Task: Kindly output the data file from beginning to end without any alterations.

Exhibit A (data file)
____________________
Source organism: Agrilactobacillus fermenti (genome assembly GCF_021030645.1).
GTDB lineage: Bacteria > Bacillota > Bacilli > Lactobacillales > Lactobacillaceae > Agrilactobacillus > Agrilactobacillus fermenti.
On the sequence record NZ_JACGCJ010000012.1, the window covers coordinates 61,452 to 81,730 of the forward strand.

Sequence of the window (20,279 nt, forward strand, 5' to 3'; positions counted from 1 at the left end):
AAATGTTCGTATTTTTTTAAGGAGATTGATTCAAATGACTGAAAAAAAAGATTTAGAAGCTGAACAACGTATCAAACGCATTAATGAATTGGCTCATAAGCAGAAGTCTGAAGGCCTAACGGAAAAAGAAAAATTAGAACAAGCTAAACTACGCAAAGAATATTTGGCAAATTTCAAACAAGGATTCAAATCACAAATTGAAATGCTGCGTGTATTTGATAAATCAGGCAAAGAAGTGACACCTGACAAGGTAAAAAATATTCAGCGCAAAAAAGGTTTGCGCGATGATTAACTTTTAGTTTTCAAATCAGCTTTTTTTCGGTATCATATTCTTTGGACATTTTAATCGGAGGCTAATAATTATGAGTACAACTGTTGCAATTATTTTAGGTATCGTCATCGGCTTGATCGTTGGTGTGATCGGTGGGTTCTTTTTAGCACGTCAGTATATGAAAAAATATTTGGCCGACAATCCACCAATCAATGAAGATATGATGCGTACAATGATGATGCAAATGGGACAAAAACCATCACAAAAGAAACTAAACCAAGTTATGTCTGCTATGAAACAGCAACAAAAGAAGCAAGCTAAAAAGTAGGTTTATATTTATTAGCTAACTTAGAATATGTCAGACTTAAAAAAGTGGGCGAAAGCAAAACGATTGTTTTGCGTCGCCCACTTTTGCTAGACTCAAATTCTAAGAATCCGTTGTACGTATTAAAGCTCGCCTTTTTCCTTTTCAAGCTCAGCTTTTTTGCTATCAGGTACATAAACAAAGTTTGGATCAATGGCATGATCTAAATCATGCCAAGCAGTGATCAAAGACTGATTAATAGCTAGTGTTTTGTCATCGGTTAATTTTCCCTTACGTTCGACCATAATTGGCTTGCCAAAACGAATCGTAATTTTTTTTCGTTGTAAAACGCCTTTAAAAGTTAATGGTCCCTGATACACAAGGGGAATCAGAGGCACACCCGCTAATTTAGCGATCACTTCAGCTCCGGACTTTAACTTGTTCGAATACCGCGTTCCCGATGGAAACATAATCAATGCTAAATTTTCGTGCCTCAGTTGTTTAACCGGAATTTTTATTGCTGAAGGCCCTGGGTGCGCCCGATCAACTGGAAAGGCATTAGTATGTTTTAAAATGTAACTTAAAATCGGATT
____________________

Source organism: Agrilactobacillus fermenti (genome assembly GCF_021030645.1).
GTDB lineage: Bacteria > Bacillota > Bacilli > Lactobacillales > Lactobacillaceae > Agrilactobacillus > Agrilactobacillus fermenti.
On the sequence record NZ_JACGCJ010000012.1, the window covers coordinates 61,452 to 81,730 of the forward strand.

Sequence of the window (20,279 nt, forward strand, 5' to 3'; positions counted from 1 at the left end):
AAATGTTCGTATTTTTTTAAGGAGATTGATTCAAATGACTGAAAAAAAAGATTTAGAAGCTGAACAACGTATCAAACGCATTAATGAATTGGCTCATAAGCAGAAGTCTGAAGGCCTAACGGAAAAAGAAAAATTAGAACAAGCTAAACTACGCAAAGAATATTTGGCAAATTTCAAACAAGGATTCAAATCACAAATTGAAATGCTGCGTGTATTTGATAAATCAGGCAAAGAAGTGACACCTGACAAGGTAAAAAATATTCAGCGCAAAAAAGGTTTGCGCGATGATTAACTTTTAGTTTTCAAATCAGCTTTTTTTCGGTATCATATTCTTTGGACATTTTAATCGGAGGCTAATAATTATGAGTACAACTGTTGCAATTATTTTAGGTATCGTCATCGGCTTGATCGTTGGTGTGATCGGTGGGTTCTTTTTAGCACGTCAGTATATGAAAAAATATTTGGCCGACAATCCACCAATCAATGAAGATATGATGCGTACAATGATGATGCAAATGGGACAAAAACCATCACAAAAGAAACTAAACCAAGTTATGTCTGCTATGAAACAGCAACAAAAGAAGCAAGCTAAAAAGTAGGTTTATATTTATTAGCTAACTTAGAATATGTCAGACTTAAAAAAGTGGGCGAAAGCAAAACGATTGTTTTGCGTCGCCCACTTTTGCTAGACTCAAATTCTAAGAATCCGTTGTACGTATTAAAGCTCGCCTTTTTCCTTTTCAAGCTCAGCTTTTTTGCTATCAGGTACATAAACAAAGTTTGGATCAATGGCATGATCTAAATCATGCCAAGCAGTGATCAAAGACTGATTAATAGCTAGTGTTTTGTCATCGGTTAATTTTCCCTTACGTTCGACCATAATTGGCTTGCCAAAACGAATCGTAATTTTTTTTCGTTGTAAAACGCCTTTAAAAGTTAATGGTCCCTGATACACAAGGGGAATCAGAGGCACACCCGCTAATTTAGCGATCACTTCAGCTCCGGACTTTAACTTGTTCGAATACCGCGTTCCCGATGGAAACATAATCAATGCTAAATTTTCGTGCCTCAGTTGTTTAACCGGAATTTTTATTGCTGAAGGCCCTGGGTGCGCCCGATCAACTGGAAAGGCATTAGTATGTTTTAAAATGTAACTTAAAATCGGATT